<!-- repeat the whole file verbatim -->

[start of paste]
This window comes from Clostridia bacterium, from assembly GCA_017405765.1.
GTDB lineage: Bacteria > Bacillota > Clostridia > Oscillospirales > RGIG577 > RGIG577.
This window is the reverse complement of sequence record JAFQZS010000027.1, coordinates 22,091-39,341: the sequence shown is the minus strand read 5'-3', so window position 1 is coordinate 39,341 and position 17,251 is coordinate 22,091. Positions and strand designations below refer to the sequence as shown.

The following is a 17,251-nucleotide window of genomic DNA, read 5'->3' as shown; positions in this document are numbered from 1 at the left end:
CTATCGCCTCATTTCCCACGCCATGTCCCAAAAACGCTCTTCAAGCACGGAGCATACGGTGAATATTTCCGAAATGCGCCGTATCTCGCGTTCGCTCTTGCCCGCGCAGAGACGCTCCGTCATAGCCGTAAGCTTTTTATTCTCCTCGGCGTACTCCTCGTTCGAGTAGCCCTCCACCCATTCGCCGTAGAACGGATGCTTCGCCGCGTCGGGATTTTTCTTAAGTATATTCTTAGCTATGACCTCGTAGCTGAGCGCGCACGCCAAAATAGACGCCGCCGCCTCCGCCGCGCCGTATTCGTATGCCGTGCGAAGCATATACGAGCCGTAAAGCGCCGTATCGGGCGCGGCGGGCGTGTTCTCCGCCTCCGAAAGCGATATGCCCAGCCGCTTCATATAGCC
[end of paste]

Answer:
This window comes from Clostridia bacterium, from assembly GCA_017405765.1.
GTDB lineage: Bacteria > Bacillota > Clostridia > Oscillospirales > RGIG577 > RGIG577.
This window is the reverse complement of sequence record JAFQZS010000027.1, coordinates 22,091-39,341: the sequence shown is the minus strand read 5'-3', so window position 1 is coordinate 39,341 and position 17,251 is coordinate 22,091. Positions and strand designations below refer to the sequence as shown.

The following is a 17,251-nucleotide window of genomic DNA, read 5'->3' as shown; positions in this document are numbered from 1 at the left end:
CTATCGCCTCATTTCCCACGCCATGTCCCAAAAACGCTCTTCAAGCACGGAGCATACGGTGAATATTTCCGAAATGCGCCGTATCTCGCGTTCGCTCTTGCCCGCGCAGAGACGCTCCGTCATAGCCGTAAGCTTTTTATTCTCCTCGGCGTACTCCTCGTTCGAGTAGCCCTCCACCCATTCGCCGTAGAACGGATGCTTCGCCGCGTCGGGATTTTTCTTAAGTATATTCTTAGCTATGACCTCGTAGCTGAGCGCGCACGCCAAAATAGACGCCGCCGCCTCCGCCGCGCCGTATTCGTATGCCGTGCGAAGCATATACGAGCCGTAAAGCGCCGTATCGGGCGCGGCGGGCGTGTTCTCCGCCTCCGAAAGCGATATGCCCAGCCGCTTCATATAGCC